To respond to customer demands Airbus decided that as of 2020, when the aerodynamic improvements of 1% (mainly changes to fairings) and a Rolls-Royce engine PIP (Product Improvement Package) of 1% will be available, the weight variants that can be ordered will include the 280t variant.

Additionally, the special fuel configuration of the A350-900ULR will be available, as will a 260t regional variant. In all cases the different weight variants are paper changes to an identical airframe making later in-service weight variant changes possible.

So why would an airline change to a different weight variant later in the aircraft’s life? Aircraft price and underway navigation and landing fees are based on the aircraft’s MTOW. To buy just the weight variant necessary to do the job is a way to save operational costs for the airlines. If operational conditions later change, it is a bonus to be able to adapt the aircraft.

31 Comments on “Airbus increases A350-900 range to 8,100nm

  1. A Good Morning .. from rainy Germany.

    Are there any changes to MZFW in context of the bouquet of MTOW options?

  2. The 350 seems to steadily develop into an more and more capable aircraft as time goes. This 280t/ulr version must be a very hard competititor to especially the 777-8X. And the 350-1000 stretch that is under consideration might become a very real threat to the 777-9X.

    I have for some time been thinking that Boeing have done an error with the 777X in that they keept the metal fuselage insted of developing an all new 10 abreast all composite aircraft to supersede the 777-300ER and compete with the high range of the 350, and the 380. If what someone seems to think is true, that Airbus can launch an about 320t stretched version of the 350-1000 with very close to the capacity of the 777-9X and only slightly less range, then I will dare to predict that the 777X family will not receive much more orders than it already have received and turn out to be a large commercial failure not much better than the 340-500/600.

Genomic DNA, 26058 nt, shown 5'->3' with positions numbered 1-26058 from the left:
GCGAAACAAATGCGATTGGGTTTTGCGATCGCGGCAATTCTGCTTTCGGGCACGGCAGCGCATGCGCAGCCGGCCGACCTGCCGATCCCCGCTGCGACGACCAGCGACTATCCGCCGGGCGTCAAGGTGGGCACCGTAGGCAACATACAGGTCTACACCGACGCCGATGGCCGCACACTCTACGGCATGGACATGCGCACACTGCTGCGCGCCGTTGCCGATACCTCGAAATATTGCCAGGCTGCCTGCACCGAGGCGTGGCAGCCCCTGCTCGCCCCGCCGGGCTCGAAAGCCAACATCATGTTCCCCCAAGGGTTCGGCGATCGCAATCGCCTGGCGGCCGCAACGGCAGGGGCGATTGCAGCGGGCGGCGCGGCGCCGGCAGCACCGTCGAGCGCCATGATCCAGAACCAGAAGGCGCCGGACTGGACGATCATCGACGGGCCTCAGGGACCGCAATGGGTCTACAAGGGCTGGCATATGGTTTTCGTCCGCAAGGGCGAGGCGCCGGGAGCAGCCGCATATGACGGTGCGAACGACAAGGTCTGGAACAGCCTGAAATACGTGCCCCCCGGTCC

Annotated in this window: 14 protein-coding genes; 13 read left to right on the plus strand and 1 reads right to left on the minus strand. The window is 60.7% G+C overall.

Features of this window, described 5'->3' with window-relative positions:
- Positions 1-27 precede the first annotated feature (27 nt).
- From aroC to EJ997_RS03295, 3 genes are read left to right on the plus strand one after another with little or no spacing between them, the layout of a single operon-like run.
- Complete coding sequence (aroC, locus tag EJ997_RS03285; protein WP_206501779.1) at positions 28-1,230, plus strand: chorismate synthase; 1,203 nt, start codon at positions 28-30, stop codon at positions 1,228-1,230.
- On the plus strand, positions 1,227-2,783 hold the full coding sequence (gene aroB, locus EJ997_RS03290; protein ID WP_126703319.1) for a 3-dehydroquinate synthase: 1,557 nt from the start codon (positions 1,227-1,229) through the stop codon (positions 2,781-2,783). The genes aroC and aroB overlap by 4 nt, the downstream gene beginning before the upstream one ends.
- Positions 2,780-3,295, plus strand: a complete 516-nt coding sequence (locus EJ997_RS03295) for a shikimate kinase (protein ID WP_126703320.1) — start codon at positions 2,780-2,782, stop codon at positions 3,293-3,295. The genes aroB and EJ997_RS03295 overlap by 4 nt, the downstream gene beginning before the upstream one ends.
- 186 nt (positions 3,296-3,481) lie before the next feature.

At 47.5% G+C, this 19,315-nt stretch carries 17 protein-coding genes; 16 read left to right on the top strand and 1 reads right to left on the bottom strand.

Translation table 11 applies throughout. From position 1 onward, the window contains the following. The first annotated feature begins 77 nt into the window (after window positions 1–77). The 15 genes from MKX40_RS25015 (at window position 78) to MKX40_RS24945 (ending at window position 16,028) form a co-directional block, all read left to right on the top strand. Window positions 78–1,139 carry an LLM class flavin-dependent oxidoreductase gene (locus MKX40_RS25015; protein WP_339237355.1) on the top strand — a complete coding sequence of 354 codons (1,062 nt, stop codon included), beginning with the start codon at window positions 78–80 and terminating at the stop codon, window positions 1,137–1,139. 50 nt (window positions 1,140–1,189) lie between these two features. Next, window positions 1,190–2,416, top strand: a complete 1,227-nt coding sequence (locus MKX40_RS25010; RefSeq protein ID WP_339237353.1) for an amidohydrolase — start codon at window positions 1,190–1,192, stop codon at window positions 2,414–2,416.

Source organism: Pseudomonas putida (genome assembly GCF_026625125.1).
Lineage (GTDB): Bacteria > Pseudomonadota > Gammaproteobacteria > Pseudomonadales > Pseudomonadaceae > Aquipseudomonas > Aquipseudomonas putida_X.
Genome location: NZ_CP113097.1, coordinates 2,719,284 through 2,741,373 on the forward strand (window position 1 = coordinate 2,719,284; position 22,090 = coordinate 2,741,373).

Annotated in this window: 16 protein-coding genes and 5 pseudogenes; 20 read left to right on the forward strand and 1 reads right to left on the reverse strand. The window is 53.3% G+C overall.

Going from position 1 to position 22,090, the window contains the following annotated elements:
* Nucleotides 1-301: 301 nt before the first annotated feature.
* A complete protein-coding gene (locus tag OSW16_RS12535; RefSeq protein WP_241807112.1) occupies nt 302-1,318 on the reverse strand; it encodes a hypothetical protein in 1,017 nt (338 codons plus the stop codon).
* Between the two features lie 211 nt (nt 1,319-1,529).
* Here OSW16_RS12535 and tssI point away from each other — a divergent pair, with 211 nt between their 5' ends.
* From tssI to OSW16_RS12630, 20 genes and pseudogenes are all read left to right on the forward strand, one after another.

• From a production standpoint, there’s one important difference with the A345/A356 vs. the 777X — and even the 747-8 — and that is that the former were produced on basically the same production lines as that of the high volume A330. That’s something the 777X won’t have the luxury of having if sales go south.

    • I agree also. Loving the a350 right now in terms of it’s [and airbus’s] quick ability to expand and adapt it for various route combo’s… Airbus need to get cracking though and get those machines out of the factory.

      I wonder will there be 777X cancellations as the stretch details and MTOW increases start to be better understood… but slots-is-slots – and if there are none 🙂

      F

    • Yes , I agree with you. I think Boeing made a big problem by introducing a metal fuselage instead of developing an all new composite aircraft for B777-9 / 8 X family.
      I am sure that A350-1000 / 1100 will have tendency at later stage to beat B777-X family members easily.